Just like Iceland, its jail too is in a pretty picturesque place.
Kviabryggja Prison in western Iceland doesn’t need walls, razor wire, or guard towers to keep the convicts inside. Alone on a wind-swept cape, the old farmhouse is bound by the frigid North Atlantic on one side and fields of snow-covered lava rock on another. To the east looms Snaefellsjokull, a dormant volcano blanketed by a glacier. There’s only one road back to civilization.
This is where the world’s only bank chiefs imprisoned in connection with the 2008 financial crisis are serving their sentences, Bloomberg Markets magazine reports in its forthcoming issue. Kviabryggja is home to Sigurdur Einarsson, Kaupthing Bank’s onetime chairman, and Hreidar Mar Sigurdsson, the bank’s former chief executive officer, who were convicted of market manipulation and fraud shortly before the collapse of what was then Iceland’s No. 1 lender. They spend their days doing laundry, working out in the jailhouse gym, and browsing the Internet. They and two associates incarcerated here—Magnus Gudmundsson, the ex-CEO of Kaupthing’s Luxembourg unit, and Olafur Olafsson, the No. 2 stockholder in the bank at the time of its demise—can even take walks outside, like Kviabryggja’s 19 other inmates, all of whom were convicted of nonviolent crimes.
It may not be hard time, but it’s a far cry from the giddy days when the Kaupthing bankers hosted parties for clients aboard yachts in Monte Carlo and hired the likes of pop legend Tom Jones to serenade guests at London galas. In sentencing these financiers to serve terms of up to 5½ years, the Icelandic courts have done something authorities in the world’s two great banking capitals, New York and London, haven’t: They’ve made bankers answer for the crimes of the crash. “The Icelandic banks went overboard,” says Olafur Hauksson, the onetime small-town police chief who in January 2009 was appointed special prosecutor to investigate the banking cases. “They were basically bankrupt.”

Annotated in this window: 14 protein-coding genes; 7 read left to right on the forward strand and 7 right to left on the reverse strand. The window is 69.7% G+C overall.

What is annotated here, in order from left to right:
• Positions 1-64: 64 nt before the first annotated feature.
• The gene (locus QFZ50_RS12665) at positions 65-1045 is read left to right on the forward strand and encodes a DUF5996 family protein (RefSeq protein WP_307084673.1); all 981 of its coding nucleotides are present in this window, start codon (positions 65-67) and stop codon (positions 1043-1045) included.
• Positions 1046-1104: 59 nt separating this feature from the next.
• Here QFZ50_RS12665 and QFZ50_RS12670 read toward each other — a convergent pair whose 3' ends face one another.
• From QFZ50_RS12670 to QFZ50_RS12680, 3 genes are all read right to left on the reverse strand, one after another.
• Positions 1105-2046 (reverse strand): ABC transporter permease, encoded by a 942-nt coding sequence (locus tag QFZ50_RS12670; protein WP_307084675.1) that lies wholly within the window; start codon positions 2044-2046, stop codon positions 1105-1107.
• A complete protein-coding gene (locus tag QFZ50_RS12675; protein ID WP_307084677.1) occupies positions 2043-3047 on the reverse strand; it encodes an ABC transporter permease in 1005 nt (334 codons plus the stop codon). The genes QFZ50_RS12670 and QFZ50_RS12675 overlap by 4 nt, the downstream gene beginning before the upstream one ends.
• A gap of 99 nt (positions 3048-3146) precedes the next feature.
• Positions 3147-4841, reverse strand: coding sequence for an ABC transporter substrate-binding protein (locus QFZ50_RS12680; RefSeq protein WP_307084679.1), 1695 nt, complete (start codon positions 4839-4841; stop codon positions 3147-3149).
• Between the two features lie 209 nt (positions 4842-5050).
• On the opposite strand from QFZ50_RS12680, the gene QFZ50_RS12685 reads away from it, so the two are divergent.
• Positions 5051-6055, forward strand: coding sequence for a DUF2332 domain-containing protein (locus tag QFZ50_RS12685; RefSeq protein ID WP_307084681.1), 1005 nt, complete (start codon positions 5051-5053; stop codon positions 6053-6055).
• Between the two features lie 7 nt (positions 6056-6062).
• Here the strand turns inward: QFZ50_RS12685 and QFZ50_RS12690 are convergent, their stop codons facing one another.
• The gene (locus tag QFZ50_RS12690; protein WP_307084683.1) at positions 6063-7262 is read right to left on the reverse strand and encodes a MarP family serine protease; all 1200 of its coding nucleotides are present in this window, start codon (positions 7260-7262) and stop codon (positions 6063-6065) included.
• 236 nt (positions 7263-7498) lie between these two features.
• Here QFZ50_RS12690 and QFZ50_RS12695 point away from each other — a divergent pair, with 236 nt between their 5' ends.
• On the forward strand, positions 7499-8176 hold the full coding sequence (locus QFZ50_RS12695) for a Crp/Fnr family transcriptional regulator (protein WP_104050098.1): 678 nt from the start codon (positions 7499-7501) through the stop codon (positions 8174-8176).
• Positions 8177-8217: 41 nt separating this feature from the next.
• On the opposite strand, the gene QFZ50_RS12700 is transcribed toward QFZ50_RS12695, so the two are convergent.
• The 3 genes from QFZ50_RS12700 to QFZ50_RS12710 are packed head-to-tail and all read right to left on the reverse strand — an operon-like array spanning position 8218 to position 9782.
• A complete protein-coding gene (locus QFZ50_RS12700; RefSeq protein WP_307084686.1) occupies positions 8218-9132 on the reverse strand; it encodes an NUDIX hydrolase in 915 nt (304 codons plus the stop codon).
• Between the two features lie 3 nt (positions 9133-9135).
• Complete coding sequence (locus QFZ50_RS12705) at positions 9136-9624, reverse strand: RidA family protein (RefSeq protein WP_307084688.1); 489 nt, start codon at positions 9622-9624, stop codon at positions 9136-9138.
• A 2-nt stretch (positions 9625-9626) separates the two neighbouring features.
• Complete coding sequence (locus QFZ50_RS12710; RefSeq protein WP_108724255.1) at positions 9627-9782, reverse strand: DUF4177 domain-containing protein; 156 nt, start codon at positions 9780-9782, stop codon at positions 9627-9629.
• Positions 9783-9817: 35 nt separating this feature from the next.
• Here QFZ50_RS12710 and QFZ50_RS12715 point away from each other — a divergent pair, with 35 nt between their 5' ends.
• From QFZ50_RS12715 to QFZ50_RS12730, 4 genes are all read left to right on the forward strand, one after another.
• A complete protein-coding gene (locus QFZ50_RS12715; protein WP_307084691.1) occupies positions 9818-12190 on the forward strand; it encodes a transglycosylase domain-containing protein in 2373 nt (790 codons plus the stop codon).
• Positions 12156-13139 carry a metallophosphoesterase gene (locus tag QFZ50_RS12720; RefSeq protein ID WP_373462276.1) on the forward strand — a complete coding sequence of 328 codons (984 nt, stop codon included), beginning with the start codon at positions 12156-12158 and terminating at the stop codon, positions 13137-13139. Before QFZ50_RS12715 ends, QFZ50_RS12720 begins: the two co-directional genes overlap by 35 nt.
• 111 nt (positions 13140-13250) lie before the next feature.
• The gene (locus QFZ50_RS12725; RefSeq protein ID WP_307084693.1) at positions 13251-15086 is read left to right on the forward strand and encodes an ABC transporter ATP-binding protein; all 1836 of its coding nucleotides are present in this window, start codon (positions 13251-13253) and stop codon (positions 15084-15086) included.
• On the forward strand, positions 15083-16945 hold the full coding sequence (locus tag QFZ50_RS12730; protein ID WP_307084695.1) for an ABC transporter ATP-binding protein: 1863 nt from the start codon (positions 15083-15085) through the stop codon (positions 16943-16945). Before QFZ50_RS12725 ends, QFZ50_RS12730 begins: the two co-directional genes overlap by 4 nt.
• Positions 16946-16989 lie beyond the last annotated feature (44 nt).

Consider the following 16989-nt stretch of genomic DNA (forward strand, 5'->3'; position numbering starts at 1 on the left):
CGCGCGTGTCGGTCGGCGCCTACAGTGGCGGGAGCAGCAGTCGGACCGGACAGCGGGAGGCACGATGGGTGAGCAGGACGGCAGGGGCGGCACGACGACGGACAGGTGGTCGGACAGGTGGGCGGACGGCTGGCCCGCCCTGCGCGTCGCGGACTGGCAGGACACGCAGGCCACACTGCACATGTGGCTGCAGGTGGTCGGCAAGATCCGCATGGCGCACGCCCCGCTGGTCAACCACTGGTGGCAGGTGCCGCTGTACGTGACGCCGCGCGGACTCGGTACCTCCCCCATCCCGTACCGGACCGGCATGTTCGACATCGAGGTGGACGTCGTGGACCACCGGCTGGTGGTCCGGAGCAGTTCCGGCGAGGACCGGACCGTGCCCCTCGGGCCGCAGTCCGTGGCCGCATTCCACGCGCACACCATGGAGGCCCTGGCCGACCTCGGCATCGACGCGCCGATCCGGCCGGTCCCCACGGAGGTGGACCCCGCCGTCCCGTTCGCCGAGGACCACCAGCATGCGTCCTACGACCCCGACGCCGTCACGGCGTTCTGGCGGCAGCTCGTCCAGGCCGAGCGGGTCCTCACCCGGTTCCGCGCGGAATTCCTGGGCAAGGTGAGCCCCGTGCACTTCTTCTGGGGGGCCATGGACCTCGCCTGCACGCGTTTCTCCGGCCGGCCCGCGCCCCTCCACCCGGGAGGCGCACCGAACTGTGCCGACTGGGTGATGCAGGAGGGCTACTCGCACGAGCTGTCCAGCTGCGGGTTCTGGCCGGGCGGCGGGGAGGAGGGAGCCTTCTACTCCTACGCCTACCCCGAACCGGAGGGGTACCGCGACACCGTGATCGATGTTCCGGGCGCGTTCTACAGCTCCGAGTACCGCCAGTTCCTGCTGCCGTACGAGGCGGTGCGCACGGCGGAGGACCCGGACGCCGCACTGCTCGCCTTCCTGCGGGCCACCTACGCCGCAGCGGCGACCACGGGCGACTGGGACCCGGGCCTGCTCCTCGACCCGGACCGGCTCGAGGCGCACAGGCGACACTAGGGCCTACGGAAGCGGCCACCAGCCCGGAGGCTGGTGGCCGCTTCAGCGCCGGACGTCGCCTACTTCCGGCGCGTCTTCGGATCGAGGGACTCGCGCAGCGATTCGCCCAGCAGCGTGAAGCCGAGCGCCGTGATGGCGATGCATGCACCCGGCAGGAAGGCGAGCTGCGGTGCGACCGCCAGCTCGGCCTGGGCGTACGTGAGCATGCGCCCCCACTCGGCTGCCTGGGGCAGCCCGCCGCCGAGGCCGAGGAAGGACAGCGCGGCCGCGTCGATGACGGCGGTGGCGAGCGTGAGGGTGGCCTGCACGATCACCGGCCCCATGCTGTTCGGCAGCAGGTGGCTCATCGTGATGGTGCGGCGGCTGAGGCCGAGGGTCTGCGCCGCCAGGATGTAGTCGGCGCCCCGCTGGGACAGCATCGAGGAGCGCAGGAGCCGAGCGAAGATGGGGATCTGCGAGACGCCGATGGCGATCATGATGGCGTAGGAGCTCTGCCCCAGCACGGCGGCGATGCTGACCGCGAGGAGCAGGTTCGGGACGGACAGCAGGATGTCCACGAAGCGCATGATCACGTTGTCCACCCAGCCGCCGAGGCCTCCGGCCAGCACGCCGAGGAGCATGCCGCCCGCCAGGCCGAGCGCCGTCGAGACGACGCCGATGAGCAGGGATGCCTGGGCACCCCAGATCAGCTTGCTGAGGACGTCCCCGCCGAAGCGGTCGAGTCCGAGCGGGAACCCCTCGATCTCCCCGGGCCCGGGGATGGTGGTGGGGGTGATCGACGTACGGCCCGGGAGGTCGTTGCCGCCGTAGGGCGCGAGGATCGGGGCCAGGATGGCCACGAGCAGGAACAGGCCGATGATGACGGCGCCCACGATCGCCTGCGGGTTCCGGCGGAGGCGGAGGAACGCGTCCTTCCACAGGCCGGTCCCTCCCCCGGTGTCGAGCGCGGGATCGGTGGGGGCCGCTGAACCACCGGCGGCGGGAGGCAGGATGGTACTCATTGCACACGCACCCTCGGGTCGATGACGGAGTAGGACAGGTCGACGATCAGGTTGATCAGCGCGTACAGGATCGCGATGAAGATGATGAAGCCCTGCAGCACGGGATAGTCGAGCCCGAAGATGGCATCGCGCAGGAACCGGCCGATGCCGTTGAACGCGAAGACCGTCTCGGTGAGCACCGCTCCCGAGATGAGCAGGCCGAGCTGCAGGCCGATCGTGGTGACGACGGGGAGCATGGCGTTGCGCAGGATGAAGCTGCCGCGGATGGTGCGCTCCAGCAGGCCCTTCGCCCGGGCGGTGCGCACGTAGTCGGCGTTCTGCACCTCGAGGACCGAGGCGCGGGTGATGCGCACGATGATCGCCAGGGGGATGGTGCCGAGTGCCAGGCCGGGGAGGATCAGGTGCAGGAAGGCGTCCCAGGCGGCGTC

Hauksson is still at it. In March his office indicted five others for market manipulation and fraud, including Larus Welding, former CEO of Glitnir Bank. In all, there have been 26 convictions of bankers and financiers since 2010. Welding declined to comment.
NO other country has sent banksters to jail:
In contrast to the Icelandic saga, no bank CEOs in the U.S. or the U.K. have been convicted for their roles in the subprime mortgage crackup and related disasters. Bringing white-collar criminal cases may be easier in Iceland because courts don’t use juries. Rather, they employ neutral experts to help judges understand the intricacies of finance. In Britain’s highest-profile case stemming from the crash, the country’s Serious Fraud Office investigated London-based real estate magnates Vincent and Robert Tchenguiz in connection with their business dealings with Kaupthing. The brothers were never charged, and in 2014 the SFO even had to pay them £4.5 million ($6.4 million) in damages to settle their claims of malicious prosecution.
For its part, the U.S. Department of Justice has refrained from prosecuting individual bankers after a Brooklyn, N.Y., jury in 2009 acquitted two former hedge fund managers at Bear Stearns accused of securities fraud. “Washington wasn’t willing to take the risk of another stinging defeat, so they slowed down a host of other prosecutions,” says John Coffee, a professor of securities law at Columbia in New York.
In 2013 then-U.S. Attorney General Eric Holder told Congress that Wall Street banks are so big that prosecuting them might harm the economy. He later stressed no institution is above the law. Some watch-dogs are appalled the feds chose only to extract big civil fines from institutions. “There’s no justification over what appears to be a lack of effort to identify individuals engaged in misconduct and to bring charges,” says Phil Angelides, chairman of the Financial Crisis Inquiry Commission, a bipartisan panel established by Congress. “It sends a signal that if you do wrong on Wall Street, there’s really no consequences. That’s bred cynicism about the justice system, and it’s bred anger.”
While Iceland’s leaders have meted out justice by jailing financiers, they still have work to do to repair the damage wrought by the crash. “The politicians did fail,” says sociology professor Olafsson. “They allowed this thing to happen, all the excesses and the greed and the debt accumulation. Something broke in terms of trust.”
Back at Kviabryggja Prison, the tumult in the capital seems worlds away. It’s dead quiet around the single-story barracks, and in the distance rise massifs that form Iceland’s western fjords. The Kaupthing convicts are marking time in different ways. A couple of them are tutoring fellow inmates. The subjects: math and economics.